Sunday, January 19, 2014

IV.vii. Claudius' Seduction - Tennant (2009)

This whole section is one of the biggest structural changes director Gregory Doran made to the play. By moving the "My thoughts be bloody" speech where Horatio usually receives the letters, and cutting the messengers entirely, he a jump cuts from Hamlet's bloody thoughts to Laertes' own. The young man is sitting in the straircase we associate with the Polonius household and Ophelia, playing with a sharp object. Claudius walks in and immediately asks if his father was dear to him, everything before - and a lot of what comes after - is cut. There's an interesting repurposing of the line "Hamlet comes back". Instead of acting as a premise for the next question, it's a statement of fact, an announcement as Claudius holds up the prince's letter. A change of venue brings the two of them to Claudius' domain, the dark throne room.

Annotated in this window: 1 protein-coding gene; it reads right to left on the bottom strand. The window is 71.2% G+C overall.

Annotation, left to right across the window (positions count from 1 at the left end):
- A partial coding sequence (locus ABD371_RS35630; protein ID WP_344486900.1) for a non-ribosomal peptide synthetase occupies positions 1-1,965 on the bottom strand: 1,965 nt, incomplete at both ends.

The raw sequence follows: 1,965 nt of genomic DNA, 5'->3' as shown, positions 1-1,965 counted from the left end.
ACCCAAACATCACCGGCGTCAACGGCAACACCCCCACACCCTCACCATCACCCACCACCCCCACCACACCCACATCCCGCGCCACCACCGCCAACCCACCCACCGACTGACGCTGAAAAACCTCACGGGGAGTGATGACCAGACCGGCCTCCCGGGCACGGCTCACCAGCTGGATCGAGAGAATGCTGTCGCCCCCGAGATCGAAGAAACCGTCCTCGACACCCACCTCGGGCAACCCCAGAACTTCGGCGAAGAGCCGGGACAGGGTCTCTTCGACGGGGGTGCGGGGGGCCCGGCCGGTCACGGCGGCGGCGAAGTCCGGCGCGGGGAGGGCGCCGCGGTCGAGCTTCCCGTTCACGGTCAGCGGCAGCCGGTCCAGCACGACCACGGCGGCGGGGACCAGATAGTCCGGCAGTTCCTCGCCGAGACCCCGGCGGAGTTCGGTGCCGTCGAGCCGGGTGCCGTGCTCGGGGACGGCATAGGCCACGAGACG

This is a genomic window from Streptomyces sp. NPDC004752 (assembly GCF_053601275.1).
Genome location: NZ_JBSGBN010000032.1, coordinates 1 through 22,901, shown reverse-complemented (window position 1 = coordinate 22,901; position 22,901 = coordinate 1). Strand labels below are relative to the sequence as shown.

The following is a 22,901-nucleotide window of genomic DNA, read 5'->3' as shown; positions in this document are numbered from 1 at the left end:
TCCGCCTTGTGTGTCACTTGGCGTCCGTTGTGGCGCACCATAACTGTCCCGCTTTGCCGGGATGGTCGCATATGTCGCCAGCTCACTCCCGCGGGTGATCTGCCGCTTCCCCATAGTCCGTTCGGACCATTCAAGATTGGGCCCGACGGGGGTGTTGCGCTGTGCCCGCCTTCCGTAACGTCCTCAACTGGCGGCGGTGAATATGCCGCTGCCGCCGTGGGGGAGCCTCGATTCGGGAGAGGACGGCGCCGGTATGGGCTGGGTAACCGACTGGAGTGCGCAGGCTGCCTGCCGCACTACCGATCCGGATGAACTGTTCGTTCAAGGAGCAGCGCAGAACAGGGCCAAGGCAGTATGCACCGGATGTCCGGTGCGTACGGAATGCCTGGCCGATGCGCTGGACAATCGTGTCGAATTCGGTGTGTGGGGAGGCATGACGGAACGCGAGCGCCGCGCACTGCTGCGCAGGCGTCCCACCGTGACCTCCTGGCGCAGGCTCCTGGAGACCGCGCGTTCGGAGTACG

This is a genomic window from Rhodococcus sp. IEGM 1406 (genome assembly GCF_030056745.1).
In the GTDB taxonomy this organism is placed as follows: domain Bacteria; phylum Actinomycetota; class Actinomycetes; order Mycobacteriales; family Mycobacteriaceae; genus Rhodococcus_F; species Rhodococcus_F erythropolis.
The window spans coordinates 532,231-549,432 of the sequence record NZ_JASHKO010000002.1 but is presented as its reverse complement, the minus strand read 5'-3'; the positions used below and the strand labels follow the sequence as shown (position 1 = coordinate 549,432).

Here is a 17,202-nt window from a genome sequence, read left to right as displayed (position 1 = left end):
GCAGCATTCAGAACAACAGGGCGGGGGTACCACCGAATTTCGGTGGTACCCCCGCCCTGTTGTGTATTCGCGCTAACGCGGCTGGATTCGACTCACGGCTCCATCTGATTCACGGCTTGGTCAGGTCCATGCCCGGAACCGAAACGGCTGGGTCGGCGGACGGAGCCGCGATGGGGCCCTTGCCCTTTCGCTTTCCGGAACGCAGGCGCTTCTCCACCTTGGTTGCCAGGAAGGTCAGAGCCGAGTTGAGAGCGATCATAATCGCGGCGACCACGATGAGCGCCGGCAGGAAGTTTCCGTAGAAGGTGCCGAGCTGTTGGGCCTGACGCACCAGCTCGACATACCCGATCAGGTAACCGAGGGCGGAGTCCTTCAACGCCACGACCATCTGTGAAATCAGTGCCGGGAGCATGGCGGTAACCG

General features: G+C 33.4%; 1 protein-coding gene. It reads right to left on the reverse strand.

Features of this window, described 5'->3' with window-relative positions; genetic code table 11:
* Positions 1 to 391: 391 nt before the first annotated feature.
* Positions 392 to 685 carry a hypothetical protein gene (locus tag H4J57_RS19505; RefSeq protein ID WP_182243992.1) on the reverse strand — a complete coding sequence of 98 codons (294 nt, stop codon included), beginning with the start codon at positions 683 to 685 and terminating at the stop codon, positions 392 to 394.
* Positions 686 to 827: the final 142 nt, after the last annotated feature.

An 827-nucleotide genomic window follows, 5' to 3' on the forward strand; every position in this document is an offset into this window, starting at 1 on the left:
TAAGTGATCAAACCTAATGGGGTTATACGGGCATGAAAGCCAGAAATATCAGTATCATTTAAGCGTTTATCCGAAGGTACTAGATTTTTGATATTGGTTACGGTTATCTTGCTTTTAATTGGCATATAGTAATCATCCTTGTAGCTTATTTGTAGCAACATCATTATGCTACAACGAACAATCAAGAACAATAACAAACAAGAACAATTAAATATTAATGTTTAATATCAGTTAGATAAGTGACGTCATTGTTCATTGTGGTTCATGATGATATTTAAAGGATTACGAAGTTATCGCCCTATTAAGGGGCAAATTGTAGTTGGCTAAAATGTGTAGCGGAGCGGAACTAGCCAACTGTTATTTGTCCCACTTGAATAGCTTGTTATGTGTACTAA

It's obvious Laertes has been told, off-stage, about Hamlet's participation in his father's murder, and he's already thinking about getting his revenge. He's quick to answer when the King tells him about his plan, though one should wonder, as Doran does on the commentary track, why Laertes already has the poison. What would this have been for? He came back to Denmark sword in hand, so it wasn't for the King. For himself, perhaps? For a sort of honorable suicide after committing regicide? Or is he just the kind of person who buys such things in case he ever needs it, and thus quite dishonorable? It's not clear. But though he has his own ideas about how to kill Hamlet, the cuts make the scene play out as less of a seduction. Claudius brings fewer arguments to bear, even assumes Laertes will participate and do what he's told. Laertes is eager. As usual, these cuts weaken Laertes' character, reducing him to a pawn. In his wrathful state, he doesn't even question the King's laugh as he thinks of his back-up plan.

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